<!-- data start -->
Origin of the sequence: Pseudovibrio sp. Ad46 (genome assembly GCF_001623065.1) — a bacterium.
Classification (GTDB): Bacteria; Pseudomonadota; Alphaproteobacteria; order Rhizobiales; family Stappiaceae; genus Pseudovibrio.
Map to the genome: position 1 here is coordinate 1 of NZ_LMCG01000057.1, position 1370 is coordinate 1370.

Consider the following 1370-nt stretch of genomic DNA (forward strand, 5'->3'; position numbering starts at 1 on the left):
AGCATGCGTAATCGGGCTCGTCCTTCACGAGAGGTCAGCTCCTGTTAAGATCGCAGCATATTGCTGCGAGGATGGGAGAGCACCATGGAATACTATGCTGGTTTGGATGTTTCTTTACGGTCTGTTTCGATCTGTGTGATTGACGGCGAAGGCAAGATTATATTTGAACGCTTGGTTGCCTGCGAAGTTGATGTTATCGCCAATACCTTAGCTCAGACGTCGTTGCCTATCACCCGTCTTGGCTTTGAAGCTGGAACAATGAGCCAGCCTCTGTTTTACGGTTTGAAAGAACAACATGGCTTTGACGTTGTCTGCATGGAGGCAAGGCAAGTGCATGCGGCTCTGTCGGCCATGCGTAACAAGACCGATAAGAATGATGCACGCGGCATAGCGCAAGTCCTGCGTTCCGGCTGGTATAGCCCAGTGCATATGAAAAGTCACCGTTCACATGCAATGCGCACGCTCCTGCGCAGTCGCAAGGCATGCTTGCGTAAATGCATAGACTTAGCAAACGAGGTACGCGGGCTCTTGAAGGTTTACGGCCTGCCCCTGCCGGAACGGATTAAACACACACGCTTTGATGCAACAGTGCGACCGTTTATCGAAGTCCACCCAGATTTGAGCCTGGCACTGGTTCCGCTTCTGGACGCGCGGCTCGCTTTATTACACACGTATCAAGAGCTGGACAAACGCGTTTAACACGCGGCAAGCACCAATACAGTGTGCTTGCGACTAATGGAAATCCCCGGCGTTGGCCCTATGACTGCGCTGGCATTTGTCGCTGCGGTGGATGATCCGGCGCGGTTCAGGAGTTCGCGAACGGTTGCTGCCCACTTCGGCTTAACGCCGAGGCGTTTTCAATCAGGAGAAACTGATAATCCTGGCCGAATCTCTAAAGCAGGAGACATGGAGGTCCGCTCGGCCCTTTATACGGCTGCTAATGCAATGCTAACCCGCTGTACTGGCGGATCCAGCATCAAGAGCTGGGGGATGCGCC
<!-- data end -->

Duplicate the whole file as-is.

Origin of the sequence: Pseudovibrio sp. Ad46 (genome assembly GCF_001623065.1) — a bacterium.
Classification (GTDB): Bacteria; Pseudomonadota; Alphaproteobacteria; order Rhizobiales; family Stappiaceae; genus Pseudovibrio.
Map to the genome: position 1 here is coordinate 1 of NZ_LMCG01000057.1, position 1370 is coordinate 1370.

Consider the following 1370-nt stretch of genomic DNA (forward strand, 5'->3'; position numbering starts at 1 on the left):
AGCATGCGTAATCGGGCTCGTCCTTCACGAGAGGTCAGCTCCTGTTAAGATCGCAGCATATTGCTGCGAGGATGGGAGAGCACCATGGAATACTATGCTGGTTTGGATGTTTCTTTACGGTCTGTTTCGATCTGTGTGATTGACGGCGAAGGCAAGATTATATTTGAACGCTTGGTTGCCTGCGAAGTTGATGTTATCGCCAATACCTTAGCTCAGACGTCGTTGCCTATCACCCGTCTTGGCTTTGAAGCTGGAACAATGAGCCAGCCTCTGTTTTACGGTTTGAAAGAACAACATGGCTTTGACGTTGTCTGCATGGAGGCAAGGCAAGTGCATGCGGCTCTGTCGGCCATGCGTAACAAGACCGATAAGAATGATGCACGCGGCATAGCGCAAGTCCTGCGTTCCGGCTGGTATAGCCCAGTGCATATGAAAAGTCACCGTTCACATGCAATGCGCACGCTCCTGCGCAGTCGCAAGGCATGCTTGCGTAAATGCATAGACTTAGCAAACGAGGTACGCGGGCTCTTGAAGGTTTACGGCCTGCCCCTGCCGGAACGGATTAAACACACACGCTTTGATGCAACAGTGCGACCGTTTATCGAAGTCCACCCAGATTTGAGCCTGGCACTGGTTCCGCTTCTGGACGCGCGGCTCGCTTTATTACACACGTATCAAGAGCTGGACAAACGCGTTTAACACGCGGCAAGCACCAATACAGTGTGCTTGCGACTAATGGAAATCCCCGGCGTTGGCCCTATGACTGCGCTGGCATTTGTCGCTGCGGTGGATGATCCGGCGCGGTTCAGGAGTTCGCGAACGGTTGCTGCCCACTTCGGCTTAACGCCGAGGCGTTTTCAATCAGGAGAAACTGATAATCCTGGCCGAATCTCTAAAGCAGGAGACATGGAGGTCCGCTCGGCCCTTTATACGGCTGCTAATGCAATGCTAACCCGCTGTACTGGCGGATCCAGCATCAAGAGCTGGGGGATGCGCC